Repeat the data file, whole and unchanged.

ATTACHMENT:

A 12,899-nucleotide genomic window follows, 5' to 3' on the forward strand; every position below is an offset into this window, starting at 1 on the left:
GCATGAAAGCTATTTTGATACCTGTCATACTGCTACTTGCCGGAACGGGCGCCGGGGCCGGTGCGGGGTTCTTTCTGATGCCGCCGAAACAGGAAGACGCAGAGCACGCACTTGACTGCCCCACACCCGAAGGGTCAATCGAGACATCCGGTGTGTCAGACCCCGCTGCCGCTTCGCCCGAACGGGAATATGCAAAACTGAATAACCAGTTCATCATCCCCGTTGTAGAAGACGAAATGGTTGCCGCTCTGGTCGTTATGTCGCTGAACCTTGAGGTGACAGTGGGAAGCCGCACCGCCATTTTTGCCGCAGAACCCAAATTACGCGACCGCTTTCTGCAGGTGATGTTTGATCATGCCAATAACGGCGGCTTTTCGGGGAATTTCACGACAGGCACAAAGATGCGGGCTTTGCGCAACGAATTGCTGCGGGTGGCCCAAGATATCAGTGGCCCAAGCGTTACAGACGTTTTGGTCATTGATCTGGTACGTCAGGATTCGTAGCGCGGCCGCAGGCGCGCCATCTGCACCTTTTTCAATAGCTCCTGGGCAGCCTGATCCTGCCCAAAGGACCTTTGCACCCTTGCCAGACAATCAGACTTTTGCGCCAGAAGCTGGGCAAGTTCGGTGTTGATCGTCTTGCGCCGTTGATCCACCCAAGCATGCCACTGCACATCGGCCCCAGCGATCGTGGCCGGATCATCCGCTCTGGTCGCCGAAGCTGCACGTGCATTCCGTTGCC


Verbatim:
A 12,899-nucleotide genomic window follows, 5' to 3' on the forward strand; every position below is an offset into this window, starting at 1 on the left:
GCATGAAAGCTATTTTGATACCTGTCATACTGCTACTTGCCGGAACGGGCGCCGGGGCCGGTGCGGGGTTCTTTCTGATGCCGCCGAAACAGGAAGACGCAGAGCACGCACTTGACTGCCCCACACCCGAAGGGTCAATCGAGACATCCGGTGTGTCAGACCCCGCTGCCGCTTCGCCCGAACGGGAATATGCAAAACTGAATAACCAGTTCATCATCCCCGTTGTAGAAGACGAAATGGTTGCCGCTCTGGTCGTTATGTCGCTGAACCTTGAGGTGACAGTGGGAAGCCGCACCGCCATTTTTGCCGCAGAACCCAAATTACGCGACCGCTTTCTGCAGGTGATGTTTGATCATGCCAATAACGGCGGCTTTTCGGGGAATTTCACGACAGGCACAAAGATGCGGGCTTTGCGCAACGAATTGCTGCGGGTGGCCCAAGATATCAGTGGCCCAAGCGTTACAGACGTTTTGGTCATTGATCTGGTACGTCAGGATTCGTAGCGCGGCCGCAGGCGCGCCATCTGCACCTTTTTCAATAGCTCCTGGGCAGCCTGATCCTGCCCAAAGGACCTTTGCACCCTTGCCAGACAATCAGACTTTTGCGCCAGAAGCTGGGCAAGTTCGGTGTTGATCGTCTTGCGCCGTTGATCCACCCAAGCATGCCACTGCACATCGGCCCCAGCGATCGTGGCCGGATCATCCGCTCTGGTCGCCGAAGCTGCACGTGCATTCCGTTGCC